Posted on: 14 December 2022
If you have been diagnosed with a sexually transmitted disease (STD) after an encounter, you might be too upset to consider anything but your health. STDs like genital herpes can leave a permanent impact on victims and change their relationships forever. Read on to find out what you can do besides live and learn from a mistake.
Can You Sue Them?
Most people want to forget the entire relationship ever happened. However, it can be difficult to do that when you find out that your former partner knew they were infected with genital herpes and said nothing to you until it was too late. That can cause anger and who could blame you? However, you have only so many options when it comes to legal action based on fraud, negligence, and assault.
Taking action to obtain monetary compensation based on fraud is possible when you have been inflicted with an infection like genital herpes. Fraud means that you participated in a sexual relationship based on bad information. Fraud requires that you were tricked into believing that the other party did not have genital herpes. To prove fraud, you must be able to show that the other party was aware that they had the disease, that they lied to you about it, and that you were damaged because you believed the lie.
This personal injury form of harm is predicated on a party failing to use due care. Negligence may be far easier to prove than fraud since it does not require that the party tell a lie about the STD, just they should have informed the other party.
Legally, a person who has herpes (or who might have herpes) has a duty to inform the other party about it so that they can make an educated decision. Many people will probably note that both parties have an obligation to address this issue before they engage in sex and that is correct. It's up to everyone to use their own version of due care when they are entering relationships. However, the party that is afflicted with herpes has a greater burden of care to be forthcoming than the victim does. That can lead the victim to being paid damages.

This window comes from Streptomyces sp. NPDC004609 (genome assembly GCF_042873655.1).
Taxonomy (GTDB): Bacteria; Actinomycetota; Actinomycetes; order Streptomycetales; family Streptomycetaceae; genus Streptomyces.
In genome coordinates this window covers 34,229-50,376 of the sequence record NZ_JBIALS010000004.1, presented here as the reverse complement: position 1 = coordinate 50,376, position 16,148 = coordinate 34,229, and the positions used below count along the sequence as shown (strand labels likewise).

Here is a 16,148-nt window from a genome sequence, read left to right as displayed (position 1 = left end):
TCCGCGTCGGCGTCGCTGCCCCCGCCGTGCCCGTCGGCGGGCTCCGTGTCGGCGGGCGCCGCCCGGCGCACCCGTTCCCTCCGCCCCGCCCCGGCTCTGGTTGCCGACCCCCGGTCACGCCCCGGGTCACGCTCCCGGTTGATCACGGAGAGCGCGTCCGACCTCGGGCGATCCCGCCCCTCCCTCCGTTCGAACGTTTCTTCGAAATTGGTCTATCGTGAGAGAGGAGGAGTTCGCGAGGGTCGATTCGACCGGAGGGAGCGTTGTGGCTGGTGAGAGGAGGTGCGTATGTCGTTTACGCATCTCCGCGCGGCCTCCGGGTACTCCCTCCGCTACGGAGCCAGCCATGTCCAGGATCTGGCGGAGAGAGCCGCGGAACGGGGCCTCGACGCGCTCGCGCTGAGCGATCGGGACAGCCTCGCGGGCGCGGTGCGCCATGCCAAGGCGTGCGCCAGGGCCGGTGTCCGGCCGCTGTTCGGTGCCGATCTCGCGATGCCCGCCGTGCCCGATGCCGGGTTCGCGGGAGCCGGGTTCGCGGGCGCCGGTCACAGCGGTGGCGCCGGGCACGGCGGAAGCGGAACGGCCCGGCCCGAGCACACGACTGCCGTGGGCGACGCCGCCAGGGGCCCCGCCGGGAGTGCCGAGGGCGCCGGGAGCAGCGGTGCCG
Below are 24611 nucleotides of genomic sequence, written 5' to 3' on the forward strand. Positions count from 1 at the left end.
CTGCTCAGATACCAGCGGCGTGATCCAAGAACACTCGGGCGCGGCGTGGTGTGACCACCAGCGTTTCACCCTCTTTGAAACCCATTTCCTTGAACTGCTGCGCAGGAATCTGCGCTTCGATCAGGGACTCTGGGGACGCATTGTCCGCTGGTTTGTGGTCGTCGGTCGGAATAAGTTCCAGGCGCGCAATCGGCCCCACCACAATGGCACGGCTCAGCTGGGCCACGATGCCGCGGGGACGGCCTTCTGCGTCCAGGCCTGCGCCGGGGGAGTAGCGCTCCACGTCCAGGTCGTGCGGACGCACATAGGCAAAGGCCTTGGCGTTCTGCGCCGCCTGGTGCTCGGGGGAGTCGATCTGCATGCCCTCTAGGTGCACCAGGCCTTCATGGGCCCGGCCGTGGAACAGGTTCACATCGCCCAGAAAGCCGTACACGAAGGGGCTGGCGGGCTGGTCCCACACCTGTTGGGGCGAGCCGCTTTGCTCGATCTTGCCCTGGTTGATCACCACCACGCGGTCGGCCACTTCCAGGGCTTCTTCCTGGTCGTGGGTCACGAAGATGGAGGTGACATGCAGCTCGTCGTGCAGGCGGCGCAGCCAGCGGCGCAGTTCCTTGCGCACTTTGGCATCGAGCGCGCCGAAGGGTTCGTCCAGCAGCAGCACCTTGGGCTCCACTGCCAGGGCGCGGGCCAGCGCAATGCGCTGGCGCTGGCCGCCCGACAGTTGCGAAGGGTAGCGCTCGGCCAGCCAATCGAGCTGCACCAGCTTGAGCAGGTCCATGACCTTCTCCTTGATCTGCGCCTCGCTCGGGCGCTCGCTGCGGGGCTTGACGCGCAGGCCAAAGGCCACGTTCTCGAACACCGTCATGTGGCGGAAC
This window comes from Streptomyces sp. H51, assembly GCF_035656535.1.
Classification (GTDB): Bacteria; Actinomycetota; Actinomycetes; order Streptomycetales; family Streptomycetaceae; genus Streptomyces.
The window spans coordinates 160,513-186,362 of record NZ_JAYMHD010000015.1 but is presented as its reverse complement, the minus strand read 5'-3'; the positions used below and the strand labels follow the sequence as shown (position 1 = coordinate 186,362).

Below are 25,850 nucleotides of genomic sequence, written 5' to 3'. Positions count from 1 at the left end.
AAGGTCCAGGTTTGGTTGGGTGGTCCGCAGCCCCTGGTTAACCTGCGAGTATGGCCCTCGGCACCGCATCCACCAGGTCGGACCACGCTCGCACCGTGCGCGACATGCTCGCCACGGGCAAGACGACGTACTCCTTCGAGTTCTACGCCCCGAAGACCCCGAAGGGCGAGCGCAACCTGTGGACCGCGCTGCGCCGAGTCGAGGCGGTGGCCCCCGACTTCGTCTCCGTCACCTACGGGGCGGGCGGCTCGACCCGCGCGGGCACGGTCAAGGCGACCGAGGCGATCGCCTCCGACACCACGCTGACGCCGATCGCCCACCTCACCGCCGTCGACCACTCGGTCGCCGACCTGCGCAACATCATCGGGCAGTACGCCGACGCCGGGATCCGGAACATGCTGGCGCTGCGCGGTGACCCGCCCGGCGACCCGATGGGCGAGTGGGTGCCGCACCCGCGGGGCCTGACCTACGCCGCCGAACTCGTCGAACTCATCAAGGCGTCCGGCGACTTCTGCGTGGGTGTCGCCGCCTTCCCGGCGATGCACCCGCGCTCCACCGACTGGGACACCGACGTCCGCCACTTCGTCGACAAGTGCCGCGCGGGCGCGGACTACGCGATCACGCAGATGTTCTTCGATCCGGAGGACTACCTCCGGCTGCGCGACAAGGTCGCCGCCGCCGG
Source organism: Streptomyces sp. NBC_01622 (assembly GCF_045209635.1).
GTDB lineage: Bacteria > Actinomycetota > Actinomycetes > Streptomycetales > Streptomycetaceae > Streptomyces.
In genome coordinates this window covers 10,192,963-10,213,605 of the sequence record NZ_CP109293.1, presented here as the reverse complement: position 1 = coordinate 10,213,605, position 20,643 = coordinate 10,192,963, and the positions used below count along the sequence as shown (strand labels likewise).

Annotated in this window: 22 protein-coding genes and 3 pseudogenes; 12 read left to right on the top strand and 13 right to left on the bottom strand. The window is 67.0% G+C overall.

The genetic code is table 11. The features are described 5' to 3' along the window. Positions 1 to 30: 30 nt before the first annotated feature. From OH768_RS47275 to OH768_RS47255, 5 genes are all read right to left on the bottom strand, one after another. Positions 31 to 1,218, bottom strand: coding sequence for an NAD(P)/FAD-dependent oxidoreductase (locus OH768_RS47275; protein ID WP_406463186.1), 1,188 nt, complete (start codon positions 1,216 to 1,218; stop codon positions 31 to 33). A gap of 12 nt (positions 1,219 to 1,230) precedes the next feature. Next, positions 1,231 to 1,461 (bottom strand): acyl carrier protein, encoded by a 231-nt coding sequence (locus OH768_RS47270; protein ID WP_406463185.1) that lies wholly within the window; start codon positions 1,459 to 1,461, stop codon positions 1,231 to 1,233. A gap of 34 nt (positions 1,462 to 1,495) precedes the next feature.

In civil cases, victims who prove fraud or negligence may be paid for medical expenses and pain and suffering. They must prove that the diagnosis has impacted their lives to a major degree. However, there is the potential for criminal charges as well.
If you can show that you would not have had sex with the person, had you known about the STD, there is a chance that your state would classify that as sexual assault. You may be entitled to victim restitution if the person is convicted. To find out more about taking personal injury action, speak to a local personal injury lawyer.Share